There are seven tax brackets for most ordinary income: 10%, 12%, 22%, 24%, 32%, 35% and 37%.
What is an Employer Identification Number?
An Employer Identification Number (EIN) is a nine-digit number assigned to businesses by the Internal Revenue Service (IRS) for tax purposes. EINs are assigned to sole proprietorships, business owners with employees, corporations, partnerships, nonprofit entities, trusts, estates and government agencies.
Like a Social Security Number (SSN) or an Adoption Taxpayer Identification Number (ATIN) for individuals, the IRS assigns EINs in order to organize tax payments. The number identifies a company as an employer and allows the company to submit information about wages and salaries paid out to employees.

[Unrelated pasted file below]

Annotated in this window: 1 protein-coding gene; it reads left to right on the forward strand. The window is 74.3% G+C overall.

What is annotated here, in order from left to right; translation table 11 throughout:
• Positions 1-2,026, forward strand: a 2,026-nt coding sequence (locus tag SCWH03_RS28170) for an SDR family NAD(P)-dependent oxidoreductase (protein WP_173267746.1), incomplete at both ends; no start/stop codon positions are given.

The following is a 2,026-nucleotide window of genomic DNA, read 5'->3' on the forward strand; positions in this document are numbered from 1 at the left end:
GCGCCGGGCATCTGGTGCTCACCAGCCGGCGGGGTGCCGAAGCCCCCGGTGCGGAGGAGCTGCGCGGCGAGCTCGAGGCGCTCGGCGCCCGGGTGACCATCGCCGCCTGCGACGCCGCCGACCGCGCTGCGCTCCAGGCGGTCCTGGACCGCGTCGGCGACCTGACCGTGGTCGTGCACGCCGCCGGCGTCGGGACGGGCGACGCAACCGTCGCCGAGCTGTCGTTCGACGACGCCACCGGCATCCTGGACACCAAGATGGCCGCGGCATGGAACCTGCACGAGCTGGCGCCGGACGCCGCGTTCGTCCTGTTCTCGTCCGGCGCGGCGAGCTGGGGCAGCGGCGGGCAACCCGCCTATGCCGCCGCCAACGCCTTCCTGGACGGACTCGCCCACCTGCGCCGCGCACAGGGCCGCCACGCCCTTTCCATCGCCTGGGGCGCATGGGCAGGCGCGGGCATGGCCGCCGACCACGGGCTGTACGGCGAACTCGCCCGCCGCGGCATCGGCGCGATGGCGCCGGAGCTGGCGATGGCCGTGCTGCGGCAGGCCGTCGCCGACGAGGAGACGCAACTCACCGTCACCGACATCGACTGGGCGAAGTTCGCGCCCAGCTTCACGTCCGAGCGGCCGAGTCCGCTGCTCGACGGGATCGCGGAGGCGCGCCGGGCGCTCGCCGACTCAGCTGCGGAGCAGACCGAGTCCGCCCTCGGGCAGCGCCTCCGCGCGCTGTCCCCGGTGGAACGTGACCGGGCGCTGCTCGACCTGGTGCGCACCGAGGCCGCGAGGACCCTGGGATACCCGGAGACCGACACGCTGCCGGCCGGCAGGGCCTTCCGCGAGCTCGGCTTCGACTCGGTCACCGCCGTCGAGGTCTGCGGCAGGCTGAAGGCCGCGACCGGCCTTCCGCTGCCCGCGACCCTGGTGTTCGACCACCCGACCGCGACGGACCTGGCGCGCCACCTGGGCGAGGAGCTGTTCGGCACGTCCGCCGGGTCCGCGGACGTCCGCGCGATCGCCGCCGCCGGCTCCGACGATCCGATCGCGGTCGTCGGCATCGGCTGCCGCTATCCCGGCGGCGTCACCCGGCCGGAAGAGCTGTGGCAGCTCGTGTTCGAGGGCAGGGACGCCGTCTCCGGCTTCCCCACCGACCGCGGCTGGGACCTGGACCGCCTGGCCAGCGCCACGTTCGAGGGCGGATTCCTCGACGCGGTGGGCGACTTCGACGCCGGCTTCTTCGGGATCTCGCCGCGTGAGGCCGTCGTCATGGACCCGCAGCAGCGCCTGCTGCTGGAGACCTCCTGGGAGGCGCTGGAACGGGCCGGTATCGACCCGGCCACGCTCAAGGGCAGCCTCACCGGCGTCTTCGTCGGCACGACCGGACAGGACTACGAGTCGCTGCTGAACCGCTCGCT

Note that sole proprietorships without employees are not required to have an EIN. If a business has one or more employees, it must have an EIN. Businesses identify themselves with EINs on tax returns, business licenses, business permits, and a variety of other government applications and forms. They also use it when opening a business bank accounts and taking out loans.
Find the tax forms and information needed to run your business at the IRS Tax Forms center on Bankrate.com.
Example of an EIN
Doris is establishing a retail business. She plans to hire a few people to help her run the business. She knows that she will need to send the IRS documentation of the income she pays these individuals as well as taxes over the course of the year. She files for an EIN through the IRS website. She receives a nine-digit number that ensures she can file this information correctly.